Falling cotton prices can’t lift apparel makers’ spirits

International cotton prices fell significantly, but did little to cheer local spinners and garment manufacturers suffering from lower orders from international retailers and brands.

The price of cotton fell to $1.01 to $1.04 a pound in international futures markets yesterday, falling from $1.20 to $1.30 in May and June.

For all the latest news, follow the Daily Star’s Google News channel.

This resulted from a decline in demand for clothing items in major export destinations like Europe due to high inflation resulting from the Russian-Ukrainian war.

Since Bangladesh is a net importer of cotton, local spinning mills and garment manufacturers should have been pleased with the lower prices for the widely used white fiber. But the scenario is the opposite.

Millers and spinners are unhappy as their old stocks of yarn made from more expensive cotton have remained unsold in their warehouses.

Unsold stocks of yarn from 300 mills already stand at 6 lakh tons, said Mohammad Ali Khokon, chairman of the Bangladesh Textile Mills Association (BTMA).

Falling orders for apparel items from international retailers and brands have affected the price of cotton in world markets

Since the inventory yarn was made from an expensive cotton, the spinners cannot sell these at low prices. As a result, yarn production was also reduced in spinning mills, which also affected the import of cotton.

“If the price of a kilogram of yarn is set at at least $4.50 in local markets, the total value of unsold yarn in mills is $2.70 billion,” Khokon said.

Weak inflow of orders for apparel items from international retailers and brands has affected the price of cotton in international markets, he said.

Thus, millers and importers are not very interested in importing cotton currently due to stocks of unsold yarn, he added.

At the same time, local spinners, mills and importers may miss out on lower cotton prices in international markets due to unsold stocks of yarn at mills, Khokon said.

“If the price of cotton goes down, we will be more competitive in international markets,” said Md Shahidullah Azim, vice president of the Bangladesh Garment Manufacturers and Exporters Association (BTMA).

However, this time, garment makers are not happy even with falling cotton prices as retailers and international brands suspend orders, he said.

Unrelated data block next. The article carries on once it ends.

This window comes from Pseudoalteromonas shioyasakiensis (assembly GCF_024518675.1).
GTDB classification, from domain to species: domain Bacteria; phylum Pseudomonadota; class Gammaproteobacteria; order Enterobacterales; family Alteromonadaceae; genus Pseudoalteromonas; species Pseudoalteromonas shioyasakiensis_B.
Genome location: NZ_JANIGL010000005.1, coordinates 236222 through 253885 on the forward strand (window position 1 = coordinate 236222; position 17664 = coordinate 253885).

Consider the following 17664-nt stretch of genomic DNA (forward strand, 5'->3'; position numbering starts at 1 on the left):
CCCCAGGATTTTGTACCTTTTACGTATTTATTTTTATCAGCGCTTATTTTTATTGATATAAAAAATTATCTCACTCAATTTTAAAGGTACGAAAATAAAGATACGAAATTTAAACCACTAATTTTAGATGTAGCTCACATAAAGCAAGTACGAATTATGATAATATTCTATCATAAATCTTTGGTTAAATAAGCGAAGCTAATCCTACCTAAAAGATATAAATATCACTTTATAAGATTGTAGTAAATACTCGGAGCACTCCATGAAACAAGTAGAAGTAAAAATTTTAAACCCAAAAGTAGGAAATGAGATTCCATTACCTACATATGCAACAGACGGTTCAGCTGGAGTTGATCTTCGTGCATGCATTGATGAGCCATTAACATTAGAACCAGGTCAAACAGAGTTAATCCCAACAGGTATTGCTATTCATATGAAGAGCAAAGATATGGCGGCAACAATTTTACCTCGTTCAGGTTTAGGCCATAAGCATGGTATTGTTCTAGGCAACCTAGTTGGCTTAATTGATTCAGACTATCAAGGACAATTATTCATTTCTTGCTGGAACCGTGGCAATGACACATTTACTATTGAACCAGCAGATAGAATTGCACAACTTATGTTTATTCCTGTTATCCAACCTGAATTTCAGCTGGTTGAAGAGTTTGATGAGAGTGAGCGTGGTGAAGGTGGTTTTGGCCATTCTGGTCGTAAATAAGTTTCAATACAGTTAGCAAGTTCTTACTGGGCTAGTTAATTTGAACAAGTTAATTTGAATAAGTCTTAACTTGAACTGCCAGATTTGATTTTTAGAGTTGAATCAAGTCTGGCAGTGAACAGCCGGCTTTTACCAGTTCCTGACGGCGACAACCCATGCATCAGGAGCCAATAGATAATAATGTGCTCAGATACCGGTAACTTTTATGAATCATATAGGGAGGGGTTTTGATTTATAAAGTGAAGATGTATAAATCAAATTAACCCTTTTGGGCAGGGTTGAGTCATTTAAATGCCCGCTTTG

Azim said it would take a few months for normalcy to return to global fashion markets as double-digit inflation in Europe, Bangladesh’s main export destination, is having a severe impact on consumers.

No fluctuations in cotton prices are expected at the moment, said Mohammad Hatem, executive chairman of the Bangladesh Knitwear Manufacturers and Exporters Association (BKMEA), a platform for knitters and the biggest consumers of cotton in local markets.

“We want a stable cotton market for a few months,” he said.

Because if cotton prices drop now, international retailers and brands will negotiate again to lower clothing prices, a pressure buyers still put on local manufacturers, Hatem said.

Additionally, the influx of work orders is still weak from international retailers and brands as demand has plummeted, which has also created a large inventory of unsold items in the western world, he said. declared.

“We may negotiate prices with buyers in the near future with the downward trend of cotton prices in the international market, if this continues for a long time,” Hatem said.

Monsoor Ahmed, additional director of BTMA, said the gas crisis was a major challenge for textile mills as they cannot operate their factories at full capacity.

The yarn storage has added new woes amid the perennial low gas pressure scenario, which has severely affected the sector, he said.

Ahmed said textile mills and owners of export-oriented industries needed to hold a meeting with senior government officials today on the gas crisis to find a solution as exports were being affected.

Michael O. Stutler